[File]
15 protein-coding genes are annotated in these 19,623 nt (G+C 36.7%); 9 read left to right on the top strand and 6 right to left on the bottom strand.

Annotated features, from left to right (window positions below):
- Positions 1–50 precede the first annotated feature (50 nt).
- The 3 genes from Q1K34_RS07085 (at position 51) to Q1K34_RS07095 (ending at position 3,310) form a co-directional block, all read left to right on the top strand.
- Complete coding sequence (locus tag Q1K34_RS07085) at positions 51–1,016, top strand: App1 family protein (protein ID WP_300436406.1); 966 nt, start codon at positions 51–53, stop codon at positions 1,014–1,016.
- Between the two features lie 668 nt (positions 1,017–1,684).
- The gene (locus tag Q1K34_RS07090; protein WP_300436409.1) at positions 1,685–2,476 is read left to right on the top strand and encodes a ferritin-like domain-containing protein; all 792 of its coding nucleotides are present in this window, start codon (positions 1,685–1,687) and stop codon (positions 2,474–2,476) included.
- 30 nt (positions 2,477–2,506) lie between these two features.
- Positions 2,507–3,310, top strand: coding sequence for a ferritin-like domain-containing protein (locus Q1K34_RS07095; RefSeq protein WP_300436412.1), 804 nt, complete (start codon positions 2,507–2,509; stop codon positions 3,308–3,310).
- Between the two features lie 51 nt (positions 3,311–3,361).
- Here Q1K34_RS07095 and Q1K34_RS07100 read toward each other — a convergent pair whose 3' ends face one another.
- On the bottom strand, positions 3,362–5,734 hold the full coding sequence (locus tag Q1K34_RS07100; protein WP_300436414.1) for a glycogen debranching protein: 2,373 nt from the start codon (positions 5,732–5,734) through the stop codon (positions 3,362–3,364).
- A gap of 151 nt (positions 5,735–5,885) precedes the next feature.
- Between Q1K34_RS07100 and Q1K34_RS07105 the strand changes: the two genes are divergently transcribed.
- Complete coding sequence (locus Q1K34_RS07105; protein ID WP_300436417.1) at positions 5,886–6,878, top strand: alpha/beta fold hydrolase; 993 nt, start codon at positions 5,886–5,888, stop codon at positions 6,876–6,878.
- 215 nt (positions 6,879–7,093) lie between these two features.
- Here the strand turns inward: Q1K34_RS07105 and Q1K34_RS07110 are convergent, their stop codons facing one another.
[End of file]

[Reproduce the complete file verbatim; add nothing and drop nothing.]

15 protein-coding genes are annotated in these 19,623 nt (G+C 36.7%); 9 read left to right on the top strand and 6 right to left on the bottom strand.

Annotated features, from left to right (window positions below):
- Positions 1–50 precede the first annotated feature (50 nt).
- The 3 genes from Q1K34_RS07085 (at position 51) to Q1K34_RS07095 (ending at position 3,310) form a co-directional block, all read left to right on the top strand.
- Complete coding sequence (locus tag Q1K34_RS07085) at positions 51–1,016, top strand: App1 family protein (protein ID WP_300436406.1); 966 nt, start codon at positions 51–53, stop codon at positions 1,014–1,016.
- Between the two features lie 668 nt (positions 1,017–1,684).
- The gene (locus tag Q1K34_RS07090; protein WP_300436409.1) at positions 1,685–2,476 is read left to right on the top strand and encodes a ferritin-like domain-containing protein; all 792 of its coding nucleotides are present in this window, start codon (positions 1,685–1,687) and stop codon (positions 2,474–2,476) included.
- 30 nt (positions 2,477–2,506) lie between these two features.
- Positions 2,507–3,310, top strand: coding sequence for a ferritin-like domain-containing protein (locus Q1K34_RS07095; RefSeq protein WP_300436412.1), 804 nt, complete (start codon positions 2,507–2,509; stop codon positions 3,308–3,310).
- Between the two features lie 51 nt (positions 3,311–3,361).
- Here Q1K34_RS07095 and Q1K34_RS07100 read toward each other — a convergent pair whose 3' ends face one another.
- On the bottom strand, positions 3,362–5,734 hold the full coding sequence (locus tag Q1K34_RS07100; protein WP_300436414.1) for a glycogen debranching protein: 2,373 nt from the start codon (positions 5,732–5,734) through the stop codon (positions 3,362–3,364).
- A gap of 151 nt (positions 5,735–5,885) precedes the next feature.
- Between Q1K34_RS07100 and Q1K34_RS07105 the strand changes: the two genes are divergently transcribed.
- Complete coding sequence (locus Q1K34_RS07105; protein ID WP_300436417.1) at positions 5,886–6,878, top strand: alpha/beta fold hydrolase; 993 nt, start codon at positions 5,886–5,888, stop codon at positions 6,876–6,878.
- 215 nt (positions 6,879–7,093) lie between these two features.
- Here the strand turns inward: Q1K34_RS07105 and Q1K34_RS07110 are convergent, their stop codons facing one another.